A recent study suggests new insights into how phantom limb pain is caused, and how it can be relieved. These new insights may have therapeutic benefits, according to the researchers.
It was thought that phantom limb pain was caused by abnormal plasticity in the sensorimotor cortex of the brain. With this in mind, rehabilitative therapies have focused on restoring normal motor function to relieve the pain.
In a new study involving 10 patients with phantom limb pain, researchers based at Osaka University used a brain-machine interface (BMI) to investigate the association between changes in pain and the cortical currents during phantom hand movements.
The BMI decodes the cortical signals that instruct the affected hand to move. It then converts this decoded phantom hand movement into movement of the robotic neuroprosthesis, explains a media release from Osaka University.
Patients were asked to either open the robotic hand or grasp with it. The cortical currents activated by hand movements were measured using magnetoencephalography (MEG) signals. Results were compared with movement of the intact hand to check that motor information obtained from the sensorimotor cortex was specific. As expected, training with the prosthesis partially restored functioning of the affected hand and increased motor activity in the cortex. However, unexpectedly, participants reported a significant increase in the sensation of pain, the release continues.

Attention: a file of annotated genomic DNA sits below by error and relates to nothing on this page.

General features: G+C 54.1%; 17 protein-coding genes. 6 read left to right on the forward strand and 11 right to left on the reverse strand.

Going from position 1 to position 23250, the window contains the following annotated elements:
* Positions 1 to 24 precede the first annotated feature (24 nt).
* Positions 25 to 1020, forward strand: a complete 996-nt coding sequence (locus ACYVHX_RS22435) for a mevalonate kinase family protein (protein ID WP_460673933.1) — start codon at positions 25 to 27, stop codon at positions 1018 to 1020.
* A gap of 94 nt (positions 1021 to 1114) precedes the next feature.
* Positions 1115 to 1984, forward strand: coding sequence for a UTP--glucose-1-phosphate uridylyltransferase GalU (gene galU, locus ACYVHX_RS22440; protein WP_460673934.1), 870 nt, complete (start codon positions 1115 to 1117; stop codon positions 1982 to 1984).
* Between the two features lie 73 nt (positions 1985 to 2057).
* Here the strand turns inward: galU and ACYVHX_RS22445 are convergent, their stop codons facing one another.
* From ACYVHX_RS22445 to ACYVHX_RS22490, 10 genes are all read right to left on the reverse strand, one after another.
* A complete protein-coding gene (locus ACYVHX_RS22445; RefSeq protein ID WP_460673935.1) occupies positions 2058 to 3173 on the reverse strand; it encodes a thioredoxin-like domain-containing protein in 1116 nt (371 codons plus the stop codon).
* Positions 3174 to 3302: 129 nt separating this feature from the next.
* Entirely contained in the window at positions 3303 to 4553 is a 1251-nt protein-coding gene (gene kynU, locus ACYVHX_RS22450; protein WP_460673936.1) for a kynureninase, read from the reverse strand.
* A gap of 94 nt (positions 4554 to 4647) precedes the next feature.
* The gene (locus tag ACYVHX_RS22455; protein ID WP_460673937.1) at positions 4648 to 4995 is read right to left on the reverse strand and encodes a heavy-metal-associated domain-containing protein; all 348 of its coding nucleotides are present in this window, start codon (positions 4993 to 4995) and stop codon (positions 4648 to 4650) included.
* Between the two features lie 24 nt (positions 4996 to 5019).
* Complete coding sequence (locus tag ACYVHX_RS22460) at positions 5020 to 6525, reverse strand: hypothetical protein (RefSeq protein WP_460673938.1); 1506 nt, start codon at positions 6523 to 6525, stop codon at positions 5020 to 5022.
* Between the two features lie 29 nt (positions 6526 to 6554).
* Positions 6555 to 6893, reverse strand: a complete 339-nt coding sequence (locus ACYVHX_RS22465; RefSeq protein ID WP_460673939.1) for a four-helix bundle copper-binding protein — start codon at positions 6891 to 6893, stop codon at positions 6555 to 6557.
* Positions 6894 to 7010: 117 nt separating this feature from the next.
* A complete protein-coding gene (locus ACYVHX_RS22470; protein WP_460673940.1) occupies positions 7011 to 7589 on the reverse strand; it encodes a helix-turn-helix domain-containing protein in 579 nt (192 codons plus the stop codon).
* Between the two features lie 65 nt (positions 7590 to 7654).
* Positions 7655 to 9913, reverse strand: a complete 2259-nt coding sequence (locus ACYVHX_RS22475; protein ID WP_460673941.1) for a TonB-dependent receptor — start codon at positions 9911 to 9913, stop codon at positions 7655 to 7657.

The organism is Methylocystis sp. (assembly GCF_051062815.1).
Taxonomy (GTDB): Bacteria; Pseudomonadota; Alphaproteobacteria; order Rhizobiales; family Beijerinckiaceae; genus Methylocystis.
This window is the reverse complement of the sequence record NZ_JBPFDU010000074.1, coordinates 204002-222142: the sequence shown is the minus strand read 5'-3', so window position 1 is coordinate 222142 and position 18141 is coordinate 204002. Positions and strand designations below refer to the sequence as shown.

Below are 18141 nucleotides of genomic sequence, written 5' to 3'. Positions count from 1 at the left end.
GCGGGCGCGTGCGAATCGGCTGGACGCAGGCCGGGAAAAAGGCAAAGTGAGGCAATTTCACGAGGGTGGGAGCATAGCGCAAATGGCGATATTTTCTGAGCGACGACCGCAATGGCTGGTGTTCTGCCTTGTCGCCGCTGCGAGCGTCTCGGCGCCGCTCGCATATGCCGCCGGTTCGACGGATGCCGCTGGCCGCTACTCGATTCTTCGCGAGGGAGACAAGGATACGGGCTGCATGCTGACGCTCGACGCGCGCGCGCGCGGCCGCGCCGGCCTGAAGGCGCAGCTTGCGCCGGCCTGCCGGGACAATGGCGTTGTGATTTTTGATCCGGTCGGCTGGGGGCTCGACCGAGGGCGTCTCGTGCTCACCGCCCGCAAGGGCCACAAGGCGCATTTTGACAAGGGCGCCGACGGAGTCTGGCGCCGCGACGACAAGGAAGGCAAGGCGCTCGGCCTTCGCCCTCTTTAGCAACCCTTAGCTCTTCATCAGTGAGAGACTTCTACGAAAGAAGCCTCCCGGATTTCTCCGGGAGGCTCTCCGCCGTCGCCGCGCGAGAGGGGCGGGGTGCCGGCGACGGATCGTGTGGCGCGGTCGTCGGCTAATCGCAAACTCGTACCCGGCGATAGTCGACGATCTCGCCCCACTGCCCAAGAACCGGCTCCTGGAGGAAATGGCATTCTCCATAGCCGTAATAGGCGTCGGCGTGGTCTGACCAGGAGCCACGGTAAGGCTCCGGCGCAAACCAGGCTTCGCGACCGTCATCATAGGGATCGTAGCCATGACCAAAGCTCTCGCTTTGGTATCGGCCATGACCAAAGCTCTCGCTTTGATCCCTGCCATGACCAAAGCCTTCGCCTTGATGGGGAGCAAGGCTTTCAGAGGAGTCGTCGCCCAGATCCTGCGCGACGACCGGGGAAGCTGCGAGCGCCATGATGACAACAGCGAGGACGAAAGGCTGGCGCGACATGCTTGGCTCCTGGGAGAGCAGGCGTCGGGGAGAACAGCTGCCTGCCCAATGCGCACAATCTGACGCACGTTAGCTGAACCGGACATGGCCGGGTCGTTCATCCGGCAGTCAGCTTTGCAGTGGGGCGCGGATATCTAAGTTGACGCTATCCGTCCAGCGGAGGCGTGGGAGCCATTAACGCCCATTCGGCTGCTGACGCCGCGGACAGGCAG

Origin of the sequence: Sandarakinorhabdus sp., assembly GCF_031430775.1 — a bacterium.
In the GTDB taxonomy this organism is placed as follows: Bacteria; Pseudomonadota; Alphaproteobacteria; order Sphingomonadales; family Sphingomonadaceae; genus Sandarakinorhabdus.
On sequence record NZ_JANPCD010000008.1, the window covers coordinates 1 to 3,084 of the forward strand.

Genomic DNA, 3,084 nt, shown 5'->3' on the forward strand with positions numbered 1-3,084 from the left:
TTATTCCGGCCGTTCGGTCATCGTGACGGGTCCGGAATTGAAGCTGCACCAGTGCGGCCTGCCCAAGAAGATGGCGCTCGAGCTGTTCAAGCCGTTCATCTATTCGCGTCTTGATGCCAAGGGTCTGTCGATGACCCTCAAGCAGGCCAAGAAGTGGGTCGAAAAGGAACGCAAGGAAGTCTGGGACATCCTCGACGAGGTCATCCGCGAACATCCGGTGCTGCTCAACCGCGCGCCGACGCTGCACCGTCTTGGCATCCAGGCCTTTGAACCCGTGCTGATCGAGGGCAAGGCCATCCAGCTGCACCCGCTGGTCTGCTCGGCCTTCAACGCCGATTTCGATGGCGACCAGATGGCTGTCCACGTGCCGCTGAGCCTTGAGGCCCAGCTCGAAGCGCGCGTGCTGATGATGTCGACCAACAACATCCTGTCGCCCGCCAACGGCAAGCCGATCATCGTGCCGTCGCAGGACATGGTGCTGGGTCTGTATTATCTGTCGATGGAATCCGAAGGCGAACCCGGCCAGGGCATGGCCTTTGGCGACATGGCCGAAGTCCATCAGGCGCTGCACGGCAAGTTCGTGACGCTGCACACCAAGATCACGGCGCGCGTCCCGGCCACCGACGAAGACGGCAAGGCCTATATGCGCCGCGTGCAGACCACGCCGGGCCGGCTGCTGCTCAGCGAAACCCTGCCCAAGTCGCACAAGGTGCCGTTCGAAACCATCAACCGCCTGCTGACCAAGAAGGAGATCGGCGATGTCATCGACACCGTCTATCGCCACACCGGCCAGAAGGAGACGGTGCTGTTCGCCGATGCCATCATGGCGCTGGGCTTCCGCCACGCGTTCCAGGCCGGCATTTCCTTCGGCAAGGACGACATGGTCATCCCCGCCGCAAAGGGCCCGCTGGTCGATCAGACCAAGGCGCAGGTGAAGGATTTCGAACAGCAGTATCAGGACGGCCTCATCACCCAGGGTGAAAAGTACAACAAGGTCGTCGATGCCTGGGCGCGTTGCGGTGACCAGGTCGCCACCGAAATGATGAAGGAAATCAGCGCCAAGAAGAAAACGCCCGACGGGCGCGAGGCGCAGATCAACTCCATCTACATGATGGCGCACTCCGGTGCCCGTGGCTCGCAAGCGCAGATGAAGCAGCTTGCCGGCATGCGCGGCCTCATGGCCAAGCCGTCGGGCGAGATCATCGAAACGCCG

When the patients were asked to move the phantom hand based on MEG signals decoded from movement of the intact hand, cortical sensorimotor activity was disrupted, reducing pain.
The researchers note that contrast to what was previously thought about the cause and treatment of phantom limb pain, their study suggests that pain is not reduced by reconstruction of motor function but by changes in cortical plasticity.
In five study participants, BMI training reduced their pain more than previous therapies did, suggesting that it could be a promising therapy for treating phantom limb pain. In addition, other patients note that BMI training reduced their pain from residual surgery, suggesting that BMI training may be used to treat other chronic pain conditions, per the release.
The study was published recently in Nature Communications.
[Source(s): Osaka University, Science Daily]
[Image courtesy of Osaka University]